41. 41. • Wdesk: platform for enterprises to collect, manage, and report critical business data in real time • Increasing amounts of data and complexity of formats • Cloud solution:
 - Data accuracy
 - Secure
 - Highly available
 - Scalable
 - Mobile-enabled About Workiva
  42. 42. • First solution built on Google App Engine • Scaling new solutions requires service-oriented approach • Scaling new services requires a low-latency communication backplane About Workiva
  43. 43. Why ?
  44. 44. Availability
  45. 45. • Always on, always available • Protects itself at all costs—no compromises on performance • Disconnects slow consumers and lazy listeners • Clients have automatic failover and reconnect logic • Clients buffer messages while temporarily partitioned Availability over Everything
  46. 46. Simplicity as a feature.
  47. 47. • Single, lightweight binary • Embraces the “negative space”:
 - Simplicity —> high-performance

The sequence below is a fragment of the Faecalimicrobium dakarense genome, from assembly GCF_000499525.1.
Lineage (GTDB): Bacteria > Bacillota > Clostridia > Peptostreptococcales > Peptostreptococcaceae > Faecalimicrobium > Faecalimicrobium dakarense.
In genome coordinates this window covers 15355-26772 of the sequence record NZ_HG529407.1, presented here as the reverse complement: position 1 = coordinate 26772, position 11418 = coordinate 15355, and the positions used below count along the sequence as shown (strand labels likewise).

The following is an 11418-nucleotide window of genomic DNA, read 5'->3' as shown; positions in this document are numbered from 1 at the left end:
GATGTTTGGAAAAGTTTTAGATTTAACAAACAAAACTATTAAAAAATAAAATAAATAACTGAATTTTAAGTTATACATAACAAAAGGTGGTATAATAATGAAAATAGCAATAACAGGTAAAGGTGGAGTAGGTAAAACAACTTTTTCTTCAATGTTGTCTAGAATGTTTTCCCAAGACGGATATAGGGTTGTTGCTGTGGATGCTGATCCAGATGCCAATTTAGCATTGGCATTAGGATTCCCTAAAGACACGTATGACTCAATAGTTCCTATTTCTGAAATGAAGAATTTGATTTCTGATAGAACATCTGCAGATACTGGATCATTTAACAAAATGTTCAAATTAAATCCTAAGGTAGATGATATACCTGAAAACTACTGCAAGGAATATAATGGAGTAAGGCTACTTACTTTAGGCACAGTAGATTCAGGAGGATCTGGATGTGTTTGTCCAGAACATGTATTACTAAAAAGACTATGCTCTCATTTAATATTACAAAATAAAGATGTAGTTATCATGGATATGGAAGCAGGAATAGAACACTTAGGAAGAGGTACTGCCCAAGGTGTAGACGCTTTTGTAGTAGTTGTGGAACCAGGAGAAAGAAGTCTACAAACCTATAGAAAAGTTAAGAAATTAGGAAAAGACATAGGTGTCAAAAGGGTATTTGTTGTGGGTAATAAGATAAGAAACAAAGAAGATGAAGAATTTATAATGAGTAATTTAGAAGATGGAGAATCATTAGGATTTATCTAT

- No complicated configuration or external dependencies
 (e.g. ZooKeeper)
 - No fragile guarantees —> face complexity head-on, encourage async • Simple pub/sub semantics provide a versatile primitive:
 - Fan-in
 - Fan-out
 - Request/response
 - Distributed queueing • Simple text-based wire protocol Simplicity as a Feature
  48. 48. Fast as hell.
  49. 49. [6]
  50. 50. • Fast, predictable performance at scale and at tail • ~8 million messages per second • Auto-pruning of interest graph allows efficient routing • When SLAs matter, it’s hard to beat NATS Fast as Hell
  51. 51. • Low-latency service bus • Pub/Sub • RPC How We Use NATS
  52. 52. Service Service Service NATS Service Gateway Web Client Web Client Web Client
  53. 53. Service Service Service NATS Service Gateway Web Client Web Client Web Client
  54. 54. Service Service Service NATS Service Gateway Web Client Web Client Web Client